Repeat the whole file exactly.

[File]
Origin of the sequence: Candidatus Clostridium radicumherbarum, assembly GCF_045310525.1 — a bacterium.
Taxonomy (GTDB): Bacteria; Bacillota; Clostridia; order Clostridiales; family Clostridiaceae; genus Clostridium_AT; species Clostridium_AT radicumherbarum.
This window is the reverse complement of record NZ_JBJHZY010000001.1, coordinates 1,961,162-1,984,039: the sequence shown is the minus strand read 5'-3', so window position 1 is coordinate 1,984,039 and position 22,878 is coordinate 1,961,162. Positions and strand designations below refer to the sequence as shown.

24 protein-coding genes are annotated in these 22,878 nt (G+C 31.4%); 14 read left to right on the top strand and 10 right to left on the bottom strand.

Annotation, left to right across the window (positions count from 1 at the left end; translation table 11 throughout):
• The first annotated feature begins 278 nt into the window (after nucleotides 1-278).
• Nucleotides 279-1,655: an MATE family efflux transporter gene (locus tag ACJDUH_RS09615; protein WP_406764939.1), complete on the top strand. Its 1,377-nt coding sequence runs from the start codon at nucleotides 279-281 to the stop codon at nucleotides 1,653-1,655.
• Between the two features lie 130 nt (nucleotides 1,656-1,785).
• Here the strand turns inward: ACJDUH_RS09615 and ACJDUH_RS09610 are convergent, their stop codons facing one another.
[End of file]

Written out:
Origin of the sequence: Candidatus Clostridium radicumherbarum, assembly GCF_045310525.1 — a bacterium.
Taxonomy (GTDB): Bacteria; Bacillota; Clostridia; order Clostridiales; family Clostridiaceae; genus Clostridium_AT; species Clostridium_AT radicumherbarum.
This window is the reverse complement of record NZ_JBJHZY010000001.1, coordinates 1,961,162-1,984,039: the sequence shown is the minus strand read 5'-3', so window position 1 is coordinate 1,984,039 and position 22,878 is coordinate 1,961,162. Positions and strand designations below refer to the sequence as shown.

24 protein-coding genes are annotated in these 22,878 nt (G+C 31.4%); 14 read left to right on the top strand and 10 right to left on the bottom strand.

Annotation, left to right across the window (positions count from 1 at the left end; translation table 11 throughout):
• The first annotated feature begins 278 nt into the window (after nucleotides 1-278).
• Nucleotides 279-1,655: an MATE family efflux transporter gene (locus tag ACJDUH_RS09615; protein WP_406764939.1), complete on the top strand. Its 1,377-nt coding sequence runs from the start codon at nucleotides 279-281 to the stop codon at nucleotides 1,653-1,655.
• Between the two features lie 130 nt (nucleotides 1,656-1,785).
• Here the strand turns inward: ACJDUH_RS09615 and ACJDUH_RS09610 are convergent, their stop codons facing one another.